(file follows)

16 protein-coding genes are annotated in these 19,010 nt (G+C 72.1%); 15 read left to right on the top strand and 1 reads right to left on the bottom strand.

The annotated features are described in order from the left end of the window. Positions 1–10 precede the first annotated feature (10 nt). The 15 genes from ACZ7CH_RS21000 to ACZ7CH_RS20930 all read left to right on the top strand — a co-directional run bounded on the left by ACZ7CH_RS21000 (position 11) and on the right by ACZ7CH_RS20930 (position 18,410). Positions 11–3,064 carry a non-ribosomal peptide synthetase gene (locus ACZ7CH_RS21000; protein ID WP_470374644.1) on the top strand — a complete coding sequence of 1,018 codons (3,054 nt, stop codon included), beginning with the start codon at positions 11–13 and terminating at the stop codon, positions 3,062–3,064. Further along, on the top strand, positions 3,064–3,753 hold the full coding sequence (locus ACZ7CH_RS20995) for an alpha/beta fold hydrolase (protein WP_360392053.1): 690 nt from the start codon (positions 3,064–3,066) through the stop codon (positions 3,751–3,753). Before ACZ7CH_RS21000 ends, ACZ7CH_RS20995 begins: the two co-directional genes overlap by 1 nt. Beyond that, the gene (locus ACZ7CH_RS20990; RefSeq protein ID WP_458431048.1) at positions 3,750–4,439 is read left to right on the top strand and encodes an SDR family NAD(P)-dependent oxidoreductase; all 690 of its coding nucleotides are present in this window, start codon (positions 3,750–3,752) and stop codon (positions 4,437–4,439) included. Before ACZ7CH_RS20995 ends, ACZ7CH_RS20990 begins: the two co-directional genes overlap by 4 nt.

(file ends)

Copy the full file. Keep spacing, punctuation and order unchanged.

16 protein-coding genes are annotated in these 19,010 nt (G+C 72.1%); 15 read left to right on the top strand and 1 reads right to left on the bottom strand.

The annotated features are described in order from the left end of the window. Positions 1–10 precede the first annotated feature (10 nt). The 15 genes from ACZ7CH_RS21000 to ACZ7CH_RS20930 all read left to right on the top strand — a co-directional run bounded on the left by ACZ7CH_RS21000 (position 11) and on the right by ACZ7CH_RS20930 (position 18,410). Positions 11–3,064 carry a non-ribosomal peptide synthetase gene (locus ACZ7CH_RS21000; protein ID WP_470374644.1) on the top strand — a complete coding sequence of 1,018 codons (3,054 nt, stop codon included), beginning with the start codon at positions 11–13 and terminating at the stop codon, positions 3,062–3,064. Further along, on the top strand, positions 3,064–3,753 hold the full coding sequence (locus ACZ7CH_RS20995) for an alpha/beta fold hydrolase (protein WP_360392053.1): 690 nt from the start codon (positions 3,064–3,066) through the stop codon (positions 3,751–3,753). Before ACZ7CH_RS21000 ends, ACZ7CH_RS20995 begins: the two co-directional genes overlap by 1 nt. Beyond that, the gene (locus ACZ7CH_RS20990; RefSeq protein ID WP_458431048.1) at positions 3,750–4,439 is read left to right on the top strand and encodes an SDR family NAD(P)-dependent oxidoreductase; all 690 of its coding nucleotides are present in this window, start codon (positions 3,750–3,752) and stop codon (positions 4,437–4,439) included. Before ACZ7CH_RS20995 ends, ACZ7CH_RS20990 begins: the two co-directional genes overlap by 4 nt.